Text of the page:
OT: Plumbing Parts

On Wed, 11 Jul 2012 19:25:32 -0700, Larry Jaques wrote:


Yes, in a bizarre way, it is. :)
--Winston
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On Sat, 14 Jul 2012 14:19:39 -0700, Gunner Asch wrote:

search_mode=exact&selection=Coalinga+Earthquake+1983|Coalinga|Earthquake| 1983>
Hey Guns,
If you contrast the condition of the buildings that can be described as 'single family detached' with those buildings that cannot be described thusly, you will see a marked difference in post-quake damage, yes?
I'd say, given the destruction shown in the storefronts and 'industrial' buildings, the bulk of the SFD's did extremely well. I agree that most of the buildings in those photos were probably total writeoffs, SFD's included. Some protected their residents better than others though.
I can very easily imagine someone emerging from any of those SFDs, with scratches and a serious 'case of WTF' at worst.
From the TV repair shop? Not so much. :)
There were 94 people injured in that quake. I don't see any citations of deaths. I conjecture that had the ~5:45 PM shaker happened three hours earlier there would have been many killed.
--Winston<--
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On Sun, 15 Jul 2012 17:45:54 -0700, Gunner Asch wrote:
(...)

Right you are.

That is an amazingly low death rate, considering the mess the quake made of those buildings.

I suspect quite a few found creative ways out, confronted with the need. :)

Lots of lives were saved by building code enforcement that day.
I'm thinking about eastern Turkey in 2011 for example. Three days after their quake they had 461 confirmed dead. http://www.thefreshoutlook.com/?pX79
The 1999 Turkey quake that took 20,000 lives is significant for the same reason.
--Winston
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Suggest find out what the moen part number is and source it from out of state using ebay, amazon, or google shopping.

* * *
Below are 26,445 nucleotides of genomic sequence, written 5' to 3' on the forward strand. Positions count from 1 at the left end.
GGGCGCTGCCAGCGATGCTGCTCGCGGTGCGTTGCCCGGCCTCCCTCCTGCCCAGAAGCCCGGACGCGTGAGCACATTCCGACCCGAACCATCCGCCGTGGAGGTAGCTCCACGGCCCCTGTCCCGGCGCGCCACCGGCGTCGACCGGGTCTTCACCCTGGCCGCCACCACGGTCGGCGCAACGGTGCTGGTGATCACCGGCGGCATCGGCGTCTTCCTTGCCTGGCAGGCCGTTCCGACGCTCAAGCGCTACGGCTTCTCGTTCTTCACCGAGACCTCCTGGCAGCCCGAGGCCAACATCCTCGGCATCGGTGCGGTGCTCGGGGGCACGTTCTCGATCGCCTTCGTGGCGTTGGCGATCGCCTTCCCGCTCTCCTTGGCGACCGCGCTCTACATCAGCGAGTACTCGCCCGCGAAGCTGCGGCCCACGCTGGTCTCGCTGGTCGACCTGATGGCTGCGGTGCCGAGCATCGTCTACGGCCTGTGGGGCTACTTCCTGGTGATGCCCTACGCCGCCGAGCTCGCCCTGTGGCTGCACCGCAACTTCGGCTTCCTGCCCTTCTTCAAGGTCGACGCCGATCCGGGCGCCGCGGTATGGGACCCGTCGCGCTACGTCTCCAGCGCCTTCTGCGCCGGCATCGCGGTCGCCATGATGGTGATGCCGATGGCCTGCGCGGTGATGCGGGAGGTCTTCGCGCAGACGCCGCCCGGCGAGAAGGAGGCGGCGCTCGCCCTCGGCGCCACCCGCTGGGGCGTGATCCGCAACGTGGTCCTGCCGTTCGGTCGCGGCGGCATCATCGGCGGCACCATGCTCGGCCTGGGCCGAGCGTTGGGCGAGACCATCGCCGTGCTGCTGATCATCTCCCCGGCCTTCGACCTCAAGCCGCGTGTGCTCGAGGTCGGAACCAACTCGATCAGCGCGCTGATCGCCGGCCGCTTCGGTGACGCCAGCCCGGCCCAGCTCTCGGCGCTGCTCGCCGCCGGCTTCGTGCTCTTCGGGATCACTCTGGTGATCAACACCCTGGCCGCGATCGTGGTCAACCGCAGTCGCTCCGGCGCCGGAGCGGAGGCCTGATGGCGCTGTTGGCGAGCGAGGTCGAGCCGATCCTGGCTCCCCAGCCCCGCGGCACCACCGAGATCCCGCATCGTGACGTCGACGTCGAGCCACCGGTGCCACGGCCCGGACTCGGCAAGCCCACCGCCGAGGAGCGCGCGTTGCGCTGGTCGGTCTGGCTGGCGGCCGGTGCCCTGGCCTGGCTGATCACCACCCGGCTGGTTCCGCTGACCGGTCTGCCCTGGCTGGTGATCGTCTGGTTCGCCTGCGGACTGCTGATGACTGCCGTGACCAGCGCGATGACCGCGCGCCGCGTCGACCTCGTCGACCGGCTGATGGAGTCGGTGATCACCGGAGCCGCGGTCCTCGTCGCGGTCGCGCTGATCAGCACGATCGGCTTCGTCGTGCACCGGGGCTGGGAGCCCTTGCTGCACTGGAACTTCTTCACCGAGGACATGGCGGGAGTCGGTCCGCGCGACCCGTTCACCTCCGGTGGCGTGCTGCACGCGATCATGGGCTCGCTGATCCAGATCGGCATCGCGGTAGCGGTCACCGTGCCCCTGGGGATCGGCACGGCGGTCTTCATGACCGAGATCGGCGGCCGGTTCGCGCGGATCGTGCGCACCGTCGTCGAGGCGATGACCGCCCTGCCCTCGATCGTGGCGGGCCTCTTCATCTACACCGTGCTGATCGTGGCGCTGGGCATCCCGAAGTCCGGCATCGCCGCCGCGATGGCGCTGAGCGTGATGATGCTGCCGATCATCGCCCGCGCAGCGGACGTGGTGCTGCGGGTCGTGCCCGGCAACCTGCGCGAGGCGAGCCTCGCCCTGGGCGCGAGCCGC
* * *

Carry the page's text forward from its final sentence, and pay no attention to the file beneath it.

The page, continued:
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Replace the faucet. I have found Moen to be total crap (I was going to say "total shit", but I didn't want to offend anyone <g>). I outfitted my house with Moen because I thought they were a quality manufacturer; every unit has failed me, and the "Lifetime Warranty" just means I had to repair the most inaccessible parts every year for the rest of my life. Especially bad for the tub and the shower faucets - with the works hidden behind walls.
I've switched to Delta, Pfister, & Hansgrohe. Not a problem with any of them.
Joe
On Sun, 8 Jul 2012 14:40:47 -0700, "PrecisionmachinisT"

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On Sun, 08 Jul 2012 19:24:27 -0400, Joe wrote:

My earliest experience with Moen was when our plumber forgot to install the retainer clip. I turned the valve on and the guts popped out of the cartridge. Funny.

That mixer is our only Moen part now. I'm not looking forward to buying more specialized tools to service the other (Pfister, Hansgrohe) valves.
--Winston
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Call Moen and bitch to the lead guy. Maybe they'll send you a new part, gratis.
-- Truth loves to go naked. --Dr. Thomas Fuller, Gnomologia, 1732
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Find a friend who lives outside PRC, have him or her buy you two sets, and ship them in.
And, move out of PRC.
I had a similar problem in NYS, and had some parts reshipped from Florida.
Christopher A. Young Learn more about Jesus www.lds.org .
Confronted with a leaky Moen shower valve, I discovered that the replacement cartridges are virtually unobtanium, in a timely fashion.
Explanation from the plumbing guy at the local Borg is that California's lead legislation means that these brass parts cannot be sold here.
He also implied that I could (cough) obtain a valve from their store in Oregon because they have eight of the little beauties on the shelf.
In retrospect, I should have ordered a replacement several months ago.
How would you solve this problem?
--Winston
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I would get it from oregon.
i

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On 8 Jul 2012 21:07:27 GMT, the renowned Winston

I'd just buy it online from a non-California source- it will most likely be cheaper even after shipping and you'll have it quickly. Who cares about a few ppb of lead in a shower fixture?
Best regards, Spehro Pefhany
--
"it's the network..." "The Journey is the reward"
snipped-for-privacy@interlog.com Info for manufacturers: http://www.trexon.com